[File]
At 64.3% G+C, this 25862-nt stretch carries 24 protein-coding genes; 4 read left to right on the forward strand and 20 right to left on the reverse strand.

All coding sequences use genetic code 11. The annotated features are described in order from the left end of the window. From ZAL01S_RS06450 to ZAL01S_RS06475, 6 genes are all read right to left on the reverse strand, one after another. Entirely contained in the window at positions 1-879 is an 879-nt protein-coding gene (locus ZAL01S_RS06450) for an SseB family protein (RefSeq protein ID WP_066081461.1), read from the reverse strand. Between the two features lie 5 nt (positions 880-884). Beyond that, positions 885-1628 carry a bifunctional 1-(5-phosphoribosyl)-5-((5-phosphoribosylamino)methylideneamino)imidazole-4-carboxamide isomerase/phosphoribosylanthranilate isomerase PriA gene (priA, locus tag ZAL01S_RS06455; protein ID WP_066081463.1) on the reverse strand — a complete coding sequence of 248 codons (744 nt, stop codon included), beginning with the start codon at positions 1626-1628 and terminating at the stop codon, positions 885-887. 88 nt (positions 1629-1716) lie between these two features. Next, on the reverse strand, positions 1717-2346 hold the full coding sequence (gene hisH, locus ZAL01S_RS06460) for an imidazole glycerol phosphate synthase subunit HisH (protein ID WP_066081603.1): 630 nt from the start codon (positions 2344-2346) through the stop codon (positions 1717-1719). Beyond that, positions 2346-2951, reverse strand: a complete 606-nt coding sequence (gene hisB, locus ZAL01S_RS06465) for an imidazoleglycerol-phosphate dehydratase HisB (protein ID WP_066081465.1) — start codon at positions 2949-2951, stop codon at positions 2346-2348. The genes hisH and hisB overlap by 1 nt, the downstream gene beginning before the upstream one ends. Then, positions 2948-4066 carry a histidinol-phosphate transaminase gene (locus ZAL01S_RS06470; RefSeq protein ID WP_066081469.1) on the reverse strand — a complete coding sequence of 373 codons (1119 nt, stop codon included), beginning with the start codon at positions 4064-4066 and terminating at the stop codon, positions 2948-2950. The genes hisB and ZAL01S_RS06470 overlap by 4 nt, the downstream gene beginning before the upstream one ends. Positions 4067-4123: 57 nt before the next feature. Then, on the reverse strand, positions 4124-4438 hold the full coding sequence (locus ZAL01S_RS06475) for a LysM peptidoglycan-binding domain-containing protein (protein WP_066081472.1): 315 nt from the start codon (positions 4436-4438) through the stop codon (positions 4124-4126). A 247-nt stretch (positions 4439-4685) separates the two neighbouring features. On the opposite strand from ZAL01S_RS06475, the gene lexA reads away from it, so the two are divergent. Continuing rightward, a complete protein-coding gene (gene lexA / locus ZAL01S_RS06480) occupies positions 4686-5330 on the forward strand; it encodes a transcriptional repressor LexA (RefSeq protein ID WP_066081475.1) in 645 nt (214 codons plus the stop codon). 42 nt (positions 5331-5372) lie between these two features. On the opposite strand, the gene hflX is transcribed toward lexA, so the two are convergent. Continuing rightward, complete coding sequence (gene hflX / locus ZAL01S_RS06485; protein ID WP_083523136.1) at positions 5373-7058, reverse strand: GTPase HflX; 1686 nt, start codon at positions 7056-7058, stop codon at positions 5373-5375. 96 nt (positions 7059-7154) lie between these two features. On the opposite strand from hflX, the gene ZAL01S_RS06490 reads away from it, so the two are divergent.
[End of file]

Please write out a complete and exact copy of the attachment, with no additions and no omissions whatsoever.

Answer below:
At 64.3% G+C, this 25862-nt stretch carries 24 protein-coding genes; 4 read left to right on the forward strand and 20 right to left on the reverse strand.

All coding sequences use genetic code 11. The annotated features are described in order from the left end of the window. From ZAL01S_RS06450 to ZAL01S_RS06475, 6 genes are all read right to left on the reverse strand, one after another. Entirely contained in the window at positions 1-879 is an 879-nt protein-coding gene (locus ZAL01S_RS06450) for an SseB family protein (RefSeq protein ID WP_066081461.1), read from the reverse strand. Between the two features lie 5 nt (positions 880-884). Beyond that, positions 885-1628 carry a bifunctional 1-(5-phosphoribosyl)-5-((5-phosphoribosylamino)methylideneamino)imidazole-4-carboxamide isomerase/phosphoribosylanthranilate isomerase PriA gene (priA, locus tag ZAL01S_RS06455; protein ID WP_066081463.1) on the reverse strand — a complete coding sequence of 248 codons (744 nt, stop codon included), beginning with the start codon at positions 1626-1628 and terminating at the stop codon, positions 885-887. 88 nt (positions 1629-1716) lie between these two features. Next, on the reverse strand, positions 1717-2346 hold the full coding sequence (gene hisH, locus ZAL01S_RS06460) for an imidazole glycerol phosphate synthase subunit HisH (protein ID WP_066081603.1): 630 nt from the start codon (positions 2344-2346) through the stop codon (positions 1717-1719). Beyond that, positions 2346-2951, reverse strand: a complete 606-nt coding sequence (gene hisB, locus ZAL01S_RS06465) for an imidazoleglycerol-phosphate dehydratase HisB (protein ID WP_066081465.1) — start codon at positions 2949-2951, stop codon at positions 2346-2348. The genes hisH and hisB overlap by 1 nt, the downstream gene beginning before the upstream one ends. Then, positions 2948-4066 carry a histidinol-phosphate transaminase gene (locus ZAL01S_RS06470; RefSeq protein ID WP_066081469.1) on the reverse strand — a complete coding sequence of 373 codons (1119 nt, stop codon included), beginning with the start codon at positions 4064-4066 and terminating at the stop codon, positions 2948-2950. The genes hisB and ZAL01S_RS06470 overlap by 4 nt, the downstream gene beginning before the upstream one ends. Positions 4067-4123: 57 nt before the next feature. Then, on the reverse strand, positions 4124-4438 hold the full coding sequence (locus ZAL01S_RS06475) for a LysM peptidoglycan-binding domain-containing protein (protein WP_066081472.1): 315 nt from the start codon (positions 4436-4438) through the stop codon (positions 4124-4126). A 247-nt stretch (positions 4439-4685) separates the two neighbouring features. On the opposite strand from ZAL01S_RS06475, the gene lexA reads away from it, so the two are divergent. Continuing rightward, a complete protein-coding gene (gene lexA / locus ZAL01S_RS06480) occupies positions 4686-5330 on the forward strand; it encodes a transcriptional repressor LexA (RefSeq protein ID WP_066081475.1) in 645 nt (214 codons plus the stop codon). 42 nt (positions 5331-5372) lie between these two features. On the opposite strand, the gene hflX is transcribed toward lexA, so the two are convergent. Continuing rightward, complete coding sequence (gene hflX / locus ZAL01S_RS06485; protein ID WP_083523136.1) at positions 5373-7058, reverse strand: GTPase HflX; 1686 nt, start codon at positions 7056-7058, stop codon at positions 5373-5375. 96 nt (positions 7059-7154) lie between these two features. On the opposite strand from hflX, the gene ZAL01S_RS06490 reads away from it, so the two are divergent.